By Emmon Bodfish

Midsummer Solstice, one of the four astronomical high-days of the Celtic year, is associated with the Druid goddess Danu, mother of the gods, the Tuatha de Danann. She is probably the same figure as the Irish goddess Anu and the Breton Ana. She may be cognate with the classic goddess Diana, not only on the grounds of word origins, but on the witness of Gallo-Roman writers who noted the similarities in character and type in the days when her worship was still current in Gaul. She is associated with fertility, particularly of women, and with the boar totem, as was Diana the huntress and the earlier Greek Artemis. The virgin aspect of this Moon and fertility goddess was emphasized in the lands bordering the Mediterranean, and the mother aspect in Western and Northern Europe.

Her festival was on midsummer day, and traces of the old customs continue in Celtic lands. On the Isle of Man, it is customary to wear a spring of Mugwort, a plant also sacred to Roman Diana, and reputed, in England, to bring a young woman dreams of her future husband. That the Christian Church chose this day for one of its major saints, John the Baptist, may indicate that it was attempting to displace a major pagan festival and deity. Many of the customs carried on into modern times on “St. John’s” day, seem singularly at odds with the stern, rather puritan character of the man who was beheaded for refusing to retract his condemnation of King Herod’s incestuous behavior. These include dancing in the streets, all night bonfires, public song fests, and encouragement of amatory games among the young.*

*This sounds interesting, but Ward Rutherford, The Druids, does not elaborate.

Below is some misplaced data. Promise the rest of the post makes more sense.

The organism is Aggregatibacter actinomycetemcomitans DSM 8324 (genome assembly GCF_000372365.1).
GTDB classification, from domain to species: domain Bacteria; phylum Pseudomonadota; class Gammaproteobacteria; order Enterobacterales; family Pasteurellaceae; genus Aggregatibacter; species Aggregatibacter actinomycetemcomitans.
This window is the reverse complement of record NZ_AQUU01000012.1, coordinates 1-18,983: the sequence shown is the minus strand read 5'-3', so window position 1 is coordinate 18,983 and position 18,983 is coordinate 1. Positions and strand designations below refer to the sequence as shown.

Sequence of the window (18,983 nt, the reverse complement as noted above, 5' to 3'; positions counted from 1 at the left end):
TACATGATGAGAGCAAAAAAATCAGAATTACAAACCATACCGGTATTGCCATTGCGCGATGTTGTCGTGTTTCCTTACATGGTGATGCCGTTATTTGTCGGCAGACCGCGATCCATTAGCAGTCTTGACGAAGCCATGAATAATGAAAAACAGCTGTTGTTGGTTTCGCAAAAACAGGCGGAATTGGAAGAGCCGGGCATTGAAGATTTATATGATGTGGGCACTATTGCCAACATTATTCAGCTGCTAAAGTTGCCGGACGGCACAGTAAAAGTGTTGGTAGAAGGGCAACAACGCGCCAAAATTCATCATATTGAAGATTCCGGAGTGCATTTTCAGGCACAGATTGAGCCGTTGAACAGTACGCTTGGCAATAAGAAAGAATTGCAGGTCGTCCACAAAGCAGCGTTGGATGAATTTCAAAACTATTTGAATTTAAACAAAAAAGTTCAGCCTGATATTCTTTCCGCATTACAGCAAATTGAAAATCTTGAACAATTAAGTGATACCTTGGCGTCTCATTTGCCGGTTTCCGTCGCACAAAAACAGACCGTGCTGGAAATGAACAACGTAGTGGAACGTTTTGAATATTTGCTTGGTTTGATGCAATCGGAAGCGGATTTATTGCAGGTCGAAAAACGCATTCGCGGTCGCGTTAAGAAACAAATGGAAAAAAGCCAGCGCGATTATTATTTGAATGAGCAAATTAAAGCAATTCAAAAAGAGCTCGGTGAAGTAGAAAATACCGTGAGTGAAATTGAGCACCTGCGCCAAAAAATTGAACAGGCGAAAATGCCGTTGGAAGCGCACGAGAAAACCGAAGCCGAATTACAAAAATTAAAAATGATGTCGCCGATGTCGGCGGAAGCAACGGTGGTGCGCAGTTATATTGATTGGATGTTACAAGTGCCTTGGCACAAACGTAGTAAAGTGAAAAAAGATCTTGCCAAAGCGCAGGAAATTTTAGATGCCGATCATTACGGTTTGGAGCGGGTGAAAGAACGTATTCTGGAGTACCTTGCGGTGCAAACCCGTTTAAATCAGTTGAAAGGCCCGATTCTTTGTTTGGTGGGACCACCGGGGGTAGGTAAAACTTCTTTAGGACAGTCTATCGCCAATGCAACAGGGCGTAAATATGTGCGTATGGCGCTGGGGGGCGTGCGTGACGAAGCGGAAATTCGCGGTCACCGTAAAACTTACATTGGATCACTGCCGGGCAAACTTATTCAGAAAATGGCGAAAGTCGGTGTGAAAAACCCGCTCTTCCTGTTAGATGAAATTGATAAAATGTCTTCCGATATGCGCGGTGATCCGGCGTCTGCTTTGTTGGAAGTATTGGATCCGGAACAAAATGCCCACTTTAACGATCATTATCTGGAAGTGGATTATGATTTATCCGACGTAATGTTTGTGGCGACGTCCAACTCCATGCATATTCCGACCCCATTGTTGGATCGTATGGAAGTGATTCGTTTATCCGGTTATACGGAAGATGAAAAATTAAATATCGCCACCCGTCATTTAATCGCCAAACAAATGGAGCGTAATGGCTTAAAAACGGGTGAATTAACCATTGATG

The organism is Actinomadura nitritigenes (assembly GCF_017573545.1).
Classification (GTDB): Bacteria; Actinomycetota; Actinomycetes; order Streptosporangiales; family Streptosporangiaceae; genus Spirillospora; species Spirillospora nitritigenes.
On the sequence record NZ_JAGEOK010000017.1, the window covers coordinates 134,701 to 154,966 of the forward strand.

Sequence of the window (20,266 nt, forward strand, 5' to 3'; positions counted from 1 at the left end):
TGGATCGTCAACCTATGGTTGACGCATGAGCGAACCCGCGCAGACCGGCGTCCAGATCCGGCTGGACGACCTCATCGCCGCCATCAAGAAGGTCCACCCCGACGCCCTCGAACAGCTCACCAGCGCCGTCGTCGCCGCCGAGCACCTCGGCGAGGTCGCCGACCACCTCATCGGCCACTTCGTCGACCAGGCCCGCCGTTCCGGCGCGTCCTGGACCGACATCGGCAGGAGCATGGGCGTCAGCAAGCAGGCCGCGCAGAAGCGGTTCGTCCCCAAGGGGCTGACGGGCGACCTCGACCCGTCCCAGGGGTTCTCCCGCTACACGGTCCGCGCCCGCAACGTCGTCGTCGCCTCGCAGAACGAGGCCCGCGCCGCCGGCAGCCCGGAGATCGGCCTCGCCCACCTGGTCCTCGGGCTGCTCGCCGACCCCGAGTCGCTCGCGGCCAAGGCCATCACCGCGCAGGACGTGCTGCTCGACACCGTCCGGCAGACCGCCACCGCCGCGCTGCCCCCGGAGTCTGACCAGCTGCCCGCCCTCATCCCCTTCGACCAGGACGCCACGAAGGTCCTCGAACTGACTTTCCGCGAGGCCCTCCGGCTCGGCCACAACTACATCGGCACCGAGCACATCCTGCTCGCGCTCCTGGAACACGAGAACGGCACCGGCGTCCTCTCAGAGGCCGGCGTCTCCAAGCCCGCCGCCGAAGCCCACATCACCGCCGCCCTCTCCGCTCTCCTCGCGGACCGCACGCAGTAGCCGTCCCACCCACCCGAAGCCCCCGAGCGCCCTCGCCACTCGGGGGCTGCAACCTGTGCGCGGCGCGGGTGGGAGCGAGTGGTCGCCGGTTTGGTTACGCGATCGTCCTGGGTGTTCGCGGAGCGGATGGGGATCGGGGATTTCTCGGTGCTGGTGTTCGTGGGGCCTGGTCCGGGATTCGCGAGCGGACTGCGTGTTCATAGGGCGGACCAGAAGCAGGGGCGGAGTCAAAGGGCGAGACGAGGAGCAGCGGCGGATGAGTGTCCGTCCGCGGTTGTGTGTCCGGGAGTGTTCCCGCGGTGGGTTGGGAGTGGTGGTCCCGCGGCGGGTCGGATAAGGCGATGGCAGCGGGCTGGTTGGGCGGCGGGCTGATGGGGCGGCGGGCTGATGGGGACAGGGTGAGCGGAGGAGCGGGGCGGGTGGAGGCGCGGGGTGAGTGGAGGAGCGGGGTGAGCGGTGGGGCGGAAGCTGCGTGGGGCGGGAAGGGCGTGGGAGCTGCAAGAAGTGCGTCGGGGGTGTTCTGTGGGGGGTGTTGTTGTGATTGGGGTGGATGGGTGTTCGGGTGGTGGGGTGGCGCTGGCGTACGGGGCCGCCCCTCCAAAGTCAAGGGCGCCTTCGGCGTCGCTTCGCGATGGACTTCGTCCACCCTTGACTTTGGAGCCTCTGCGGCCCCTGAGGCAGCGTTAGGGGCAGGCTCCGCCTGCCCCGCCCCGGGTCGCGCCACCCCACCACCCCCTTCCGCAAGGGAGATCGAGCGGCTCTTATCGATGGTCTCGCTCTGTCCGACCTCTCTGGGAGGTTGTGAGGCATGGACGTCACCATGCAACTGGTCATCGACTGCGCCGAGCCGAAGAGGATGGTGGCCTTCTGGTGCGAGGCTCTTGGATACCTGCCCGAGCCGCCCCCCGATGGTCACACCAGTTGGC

Summer Solstice Essay:

Danu and Megaliths

A Druid Missal-Any, Summer Solstice 1984

By Emmon Bodfish

Midsummer Solstice, one of the four minor High-days of the Celtic year, is associated with Danu, Mother of the gods, the Tuatha de Danann. She is particularly associated with rivers, and rivers from the Don in Russia to the Don in Scotland are though to be names for her. She is probably the same figure as the Irish goddess Anu and the Breton Ana. Roman Diana and Greek Artemis may be other cognates of the same Indo-European deity. This is based not only on the study of word origins, but on the witness of Gallo-Roman writers who noted the similarities in the character and in season of worship to those of Diana, during the time when the Celtic religions were still practiced in Gaul. Like classical Diana, her totem is the boar, and she is associated with fertility and marriage, and the luckiness of June marriages may be distant memory of her festivities. Mugwort is her flower, an herb also sacred to Roman Diana, and on Isle of Man it is customary to wear a spring of it to the Mid-Summer dance. In England, Mugwort placed under the pillow is said to bring a young woman dreams of her future husband. In Scotland, there are all night bonfires, song fests, and dances for the young unmarried people of the villages.